Tumor-Associated Antigens – Cancer research peptides
Tumor-associated antigens (TAAs) act as target peptides to induce cytotoxic T lymphocyte (CTL) responses for the development of cancer vaccines, a promising approach for cancer immunotherapy.
Tumor-associated antigens are selected based on their, immunogenicity, role in oncogenicity, number of antigenic epitopes and their expression level in antigen-positive cancer cells1.
Receptors of CD8+ T cells usually recognize antigenic peptides presented in association with MHC class I molecules. Peptides displayed on the HLA-A*0201 molecules are the most frequently used since this HLA allele (HLA-A group, MHC class I) is expressed by 45% of the human population and the peptide binding motifs are well-charaterized1.
To validate the efficacy of a tumor-associated antigen as a T-cell epitope, CD8+ T cells are usually induced in vitro using peptide-pulsed dendritic cells (DCs), generated from peripheral blood mononuclear cells (PBMCs), as antigen-presenting cells (APCs). Upon primary in vitro immunization, peptide-responding T cells are analyzed for their capacity to recognize tumor cell lines expressing the candidate tumor-associated antigen and to trigger an antigen-specific and HLA-A*02-restricted cytolytic activity against the target tumor cells. This approach is nammed reverse immunology. It has been successfully used to identify several antigenic peptides that are recognized by CD4+ or CD8+ T lymphocytes.
Tumour-associated antigens that have the potential to elicit immune responses are classified into different categories2 :
- Antigens of high tumoural specificity
Antigens derived from oncogenic viruses
Antigens encoded by mutated genes
Antigens encoded by cancer-germline genes
- Antigens of low tumoural specificity
Tissue/Lineage-restricted differentiation antigens
Antigens derived from overexpressed proteins
|Name||Description||Catalog #||More details|
|Melan-A / MART1 (26-35) peptide||Tumor-associated antigen peptide||SB026||Click here|
|MUC1 (12-20) peptide||Tumor-associated antigen peptide||SB027||Click here|
1-Pathangey, L. B. et al. Biomolecules 6, 31 (2016)
Aberrant Glycosylation of Anchor-Optimized MUC1 Peptides Can Enhance Antigen Binding Affinity and Reverse Tolerance to Cytotoxic T Lymphocytes
Cancer vaccines have often failed to live up to their promise, although recent results with checkpoint inhibitors are reviving hopes that they will soon fulfill their promise. Although mutation-specific vaccines are under development, there is still high interest in an off-the-shelf vaccine to a ubiquitous antigen, such as MUC1, which is aberrantly expressed on most solid and many hematological tumors, including more than 90% of breast carcinomas. Clinical trials for MUC1 have shown variable success, likely because of immunological tolerance to a self-antigen and to poor immunogenicity of tandem repeat peptides. We hypothesized that MUC1 peptides could be optimized, relying on heteroclitic optimizations of potential anchor amino acids with and without tumor-specific glycosylation of the peptides. We have identified novel MUC1 class I peptides that bind to HLA-A*0201 molecules with significantly higher affinity and function than the native MUC1 peptides. These peptides elicited CTLs from normal donors, as well as breast cancer patients, which were highly effective in killing MUC1-expressing MCF-7 breast cancer cells. Each peptide elicited lytic responses in greater than 6/8 of normal individuals and 3/3 breast cancer patients. The CTLs generated against the glycosylated-anchor modified peptides cross reacted with the native MUC1 peptide, STAPPVHNV, suggesting these analog peptides may offer substantial improvement in the design of epitope-based vaccines.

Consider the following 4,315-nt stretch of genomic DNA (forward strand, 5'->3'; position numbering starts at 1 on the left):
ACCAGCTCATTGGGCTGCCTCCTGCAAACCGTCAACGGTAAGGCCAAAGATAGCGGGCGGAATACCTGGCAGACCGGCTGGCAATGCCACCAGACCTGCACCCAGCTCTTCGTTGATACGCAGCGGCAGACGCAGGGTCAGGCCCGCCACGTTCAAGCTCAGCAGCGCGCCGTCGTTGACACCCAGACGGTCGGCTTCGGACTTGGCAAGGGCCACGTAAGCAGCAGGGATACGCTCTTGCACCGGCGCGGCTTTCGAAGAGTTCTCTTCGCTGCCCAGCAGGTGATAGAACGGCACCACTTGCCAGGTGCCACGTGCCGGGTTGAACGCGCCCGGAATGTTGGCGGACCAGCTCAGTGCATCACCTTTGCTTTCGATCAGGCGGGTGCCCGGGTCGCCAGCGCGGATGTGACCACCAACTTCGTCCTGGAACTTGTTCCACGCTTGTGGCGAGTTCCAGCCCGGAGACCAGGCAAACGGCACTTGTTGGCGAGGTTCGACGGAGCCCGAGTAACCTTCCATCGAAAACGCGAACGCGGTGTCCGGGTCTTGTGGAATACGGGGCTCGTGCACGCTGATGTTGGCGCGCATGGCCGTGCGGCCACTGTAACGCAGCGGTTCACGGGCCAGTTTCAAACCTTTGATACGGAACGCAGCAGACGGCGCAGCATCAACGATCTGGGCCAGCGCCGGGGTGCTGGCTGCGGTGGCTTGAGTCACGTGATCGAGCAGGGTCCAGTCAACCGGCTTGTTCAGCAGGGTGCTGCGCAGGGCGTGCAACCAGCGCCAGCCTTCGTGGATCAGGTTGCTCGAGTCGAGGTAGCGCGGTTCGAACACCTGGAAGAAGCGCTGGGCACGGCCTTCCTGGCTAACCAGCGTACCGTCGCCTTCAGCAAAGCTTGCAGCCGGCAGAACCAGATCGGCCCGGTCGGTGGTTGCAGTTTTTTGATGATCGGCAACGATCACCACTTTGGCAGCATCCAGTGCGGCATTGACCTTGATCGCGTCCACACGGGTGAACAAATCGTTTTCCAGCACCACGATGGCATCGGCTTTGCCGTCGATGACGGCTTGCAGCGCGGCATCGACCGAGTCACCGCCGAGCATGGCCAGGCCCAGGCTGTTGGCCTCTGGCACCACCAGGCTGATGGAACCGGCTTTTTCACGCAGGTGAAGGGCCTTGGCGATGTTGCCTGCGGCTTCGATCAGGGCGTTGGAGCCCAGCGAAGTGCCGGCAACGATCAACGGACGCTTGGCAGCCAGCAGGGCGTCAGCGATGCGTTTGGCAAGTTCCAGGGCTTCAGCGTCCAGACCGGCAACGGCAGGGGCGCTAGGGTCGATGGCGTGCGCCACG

2-Coulie, P. G., Eynde, B. J. V. den, Bruggen, P. van der & Boon, T. Nat. Rev. Cancer 14, 135 (2014)
In this Timeline, we describe the characteristics of tumour antigens that are recognized by spontaneous T cell responses in cancer patients and the paths that led to their identification. We explain on what genetic basis most, but not all, of these antigens are tumour specific: that is, present on tumour cells but not on normal cells. We also discuss how strategies that target these tumour-specific antigens can lead either to tumour-specific or to crossreactive T cell responses, which is an issue that has important safety implications in immunotherapy. These safety issues are even more of a concern for strategies targeting antigens that are not known to induce spontaneous T cell responses in patients.